patina." The catalogue also observes that this figure "stylistically
can be placed in the zone south of the Luika River to the east
of the Zaire River in the Yambula chefferie."
It has an estimate of $150,000 to $250,000. It sold for
as Lot 82 is, it
cannot compare with Lot 95, a "fine and rare" Tabwa
maternity figure that is 20 ¼ inches high. This exquisite
sculpture of a mother carrying a child on her back comes from
the collection of Deborah Stokes Hammer of Chicago. It had been
collected in the Ujiji region around 1880 and given by Victor
Wright to the Royal Scottish Museum in 1924. The Denver Art Museum
acquired it 1949 and it was subsequently acquired by Ernst Anspach
of New York and shown in an exhibition of his collection at the
Museum of Primitive Art in New York in 1967-8. This is a very
fine work and has a very conservative estimate of $25,000 to $35,000.
It sold for 33,000.
44 is an Ejagham headcrest
that is extremely powerful. The 13-inch-high work rises from a
hollowed, domed base with a bastketry attachment and the
figure is in a crouching position with bent articulated legs and
arms with an open mouth with raised coffee bean eyes inset with
kaolin beneath what the catalogue describes as a "severe
brow and coiffure comprised of a series of vertical raised nodules;
the whole overlaid by skin, fine blackened patina. The memorable
work was collected by Phillipe Guimiot in the 1960s and is very,
very conservatively estimated at $3,000 to $4,000 since it is
one of the finest works in the auction. It failed to sell.
excellent work is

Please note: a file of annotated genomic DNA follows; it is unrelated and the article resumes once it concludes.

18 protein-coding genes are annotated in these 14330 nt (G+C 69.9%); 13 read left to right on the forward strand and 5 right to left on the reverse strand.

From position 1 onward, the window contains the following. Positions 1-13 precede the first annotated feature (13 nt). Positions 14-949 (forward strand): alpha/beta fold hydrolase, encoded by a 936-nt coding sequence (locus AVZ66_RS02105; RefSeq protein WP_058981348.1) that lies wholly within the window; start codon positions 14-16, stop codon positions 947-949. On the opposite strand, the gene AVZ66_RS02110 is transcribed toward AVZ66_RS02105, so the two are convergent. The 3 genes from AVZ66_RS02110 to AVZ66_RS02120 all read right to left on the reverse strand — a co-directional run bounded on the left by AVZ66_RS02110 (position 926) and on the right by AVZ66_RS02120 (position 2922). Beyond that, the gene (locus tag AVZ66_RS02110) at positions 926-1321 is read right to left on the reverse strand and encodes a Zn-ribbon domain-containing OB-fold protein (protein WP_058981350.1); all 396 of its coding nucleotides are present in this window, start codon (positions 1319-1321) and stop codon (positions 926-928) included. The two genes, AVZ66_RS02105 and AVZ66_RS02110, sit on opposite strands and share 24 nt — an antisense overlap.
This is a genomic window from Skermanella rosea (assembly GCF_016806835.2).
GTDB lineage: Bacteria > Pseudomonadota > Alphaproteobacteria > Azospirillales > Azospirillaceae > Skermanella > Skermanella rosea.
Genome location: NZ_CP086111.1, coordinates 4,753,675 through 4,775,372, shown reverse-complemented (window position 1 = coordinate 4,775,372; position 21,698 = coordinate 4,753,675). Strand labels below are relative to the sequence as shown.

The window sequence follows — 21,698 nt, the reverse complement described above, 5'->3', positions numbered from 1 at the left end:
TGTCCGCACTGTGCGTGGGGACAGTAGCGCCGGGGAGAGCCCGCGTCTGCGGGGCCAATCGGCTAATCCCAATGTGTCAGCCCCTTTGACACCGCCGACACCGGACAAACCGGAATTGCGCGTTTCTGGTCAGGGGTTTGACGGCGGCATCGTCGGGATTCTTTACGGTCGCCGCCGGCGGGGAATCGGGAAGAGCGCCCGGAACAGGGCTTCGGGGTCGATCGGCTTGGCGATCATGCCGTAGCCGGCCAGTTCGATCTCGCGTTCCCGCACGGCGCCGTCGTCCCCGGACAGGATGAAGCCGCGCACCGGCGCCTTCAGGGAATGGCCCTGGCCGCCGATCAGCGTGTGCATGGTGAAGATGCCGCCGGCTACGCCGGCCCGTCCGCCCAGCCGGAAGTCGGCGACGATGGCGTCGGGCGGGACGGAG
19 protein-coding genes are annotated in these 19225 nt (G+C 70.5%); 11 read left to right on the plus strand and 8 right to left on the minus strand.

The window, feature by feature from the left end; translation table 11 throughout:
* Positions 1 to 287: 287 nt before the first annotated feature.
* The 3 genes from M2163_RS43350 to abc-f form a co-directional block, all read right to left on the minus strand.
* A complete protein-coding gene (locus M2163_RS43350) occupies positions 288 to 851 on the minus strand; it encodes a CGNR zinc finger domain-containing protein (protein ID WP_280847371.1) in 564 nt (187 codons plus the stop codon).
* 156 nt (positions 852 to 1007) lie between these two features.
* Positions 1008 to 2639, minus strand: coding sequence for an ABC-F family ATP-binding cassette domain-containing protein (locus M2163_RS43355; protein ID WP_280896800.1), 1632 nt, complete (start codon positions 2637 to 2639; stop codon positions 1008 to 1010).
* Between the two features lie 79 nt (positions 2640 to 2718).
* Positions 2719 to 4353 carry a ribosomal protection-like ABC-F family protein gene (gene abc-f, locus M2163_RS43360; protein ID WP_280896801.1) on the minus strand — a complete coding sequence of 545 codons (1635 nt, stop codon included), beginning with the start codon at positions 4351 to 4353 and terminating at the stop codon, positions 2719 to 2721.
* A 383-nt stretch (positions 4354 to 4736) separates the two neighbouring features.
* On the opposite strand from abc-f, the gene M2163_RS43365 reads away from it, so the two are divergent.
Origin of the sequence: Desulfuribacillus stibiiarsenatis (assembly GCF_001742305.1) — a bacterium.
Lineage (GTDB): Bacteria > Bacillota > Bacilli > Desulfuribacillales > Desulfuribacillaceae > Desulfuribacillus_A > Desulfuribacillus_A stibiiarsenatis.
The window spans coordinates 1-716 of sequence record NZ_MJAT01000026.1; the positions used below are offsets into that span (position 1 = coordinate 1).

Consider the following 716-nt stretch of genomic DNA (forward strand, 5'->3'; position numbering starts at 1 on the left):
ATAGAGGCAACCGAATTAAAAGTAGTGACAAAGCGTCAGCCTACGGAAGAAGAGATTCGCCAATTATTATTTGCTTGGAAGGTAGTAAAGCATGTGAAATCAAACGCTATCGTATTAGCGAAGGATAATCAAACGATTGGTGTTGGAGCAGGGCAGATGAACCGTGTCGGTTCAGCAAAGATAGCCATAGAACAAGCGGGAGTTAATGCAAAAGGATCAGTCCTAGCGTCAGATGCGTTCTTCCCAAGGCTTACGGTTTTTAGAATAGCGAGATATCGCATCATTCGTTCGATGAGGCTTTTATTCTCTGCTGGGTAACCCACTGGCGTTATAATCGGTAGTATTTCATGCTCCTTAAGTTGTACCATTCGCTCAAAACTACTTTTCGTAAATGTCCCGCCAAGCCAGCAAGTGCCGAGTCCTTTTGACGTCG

Lot 74, a "rare" Azande figure from the estate of Harold
and Florence Rome. The 10 ¼-inch-high figure has a narrow
waist encircled by a metal ring and a protruding navel encircled
by metal. The diamond-shaped head is notable for its deeply notched
coiffure and the ears are pierced for the attachment of the cascading
metal rings that seem disportionately large. It has an estimate
of $12,000 to $18,000. It sold for $45,000.
good companion for Lot
74 is Lot 43, a "rare" Cross River brass female figure
decorated with repeating spiral motifs and traces of red ochre.
The catalogue notes that "Examples of Cross River bronzes
have been tested by thermoluminescence, dating them to as early
as the mid-17th Century," adding that according to one expert
"in the Cross River region the lost-wax casting method appears
to have died out towards the end of the 19th Century." This
lot has a modest estimate of $5,000 to $7,000. It sold for
69 in a very imposing
Fang female reliquary guardian figure that is 23 ¼ inches
high and was collected in Gabon in 1925 by Dr. Landet, an ethnographer.
The work, which has a fine aged and varied blackened patina, is
notable for the muscular treatment of the upper arms and for the
superb head. The catalogue notes that the "magnificent"
work may date to the last quarter of the nineteenth century. It
has an estimate of $200,000 to $250,000. It sold for $187,200.
39 is a "fine and
rare" Diula metal mask that was once in the Jay C. Leff Collection,
which was exhibited at the Carnegie Institute in Pittsburgh in
1969-1970. The catalogue notes that are only 15 known examples
of this type of mask, which is made of European pewter, a combination
of tin and lead and overlaid with alternating brass and copper
strips. This handsome note has a modest estimate of $25,000 to
$35,000. It sold for $24,000.
Lot 11 is a fine and "rare" Mende messenger's staff
that was collected by the Rev. and Mrs. J. M. Lesher in Sierra
Leone, circa 1995. The 28-inch-high sculpture is surmounted by
a hat. This is a very nice work and has a modest estimate of $10,000
to $15,000. It sold for $9,600.
One of the
most interesting works in the auction is Lot 7, a "fine "
Dogon staff that is 18 ½ inches high. It is comprised of
three figures. It was photographed by Marcel Griaule in the field
in 1935 most likely during his third mission to Maili. It has
a modest estimate of $7,000 to $10,000. It sold for $27,000.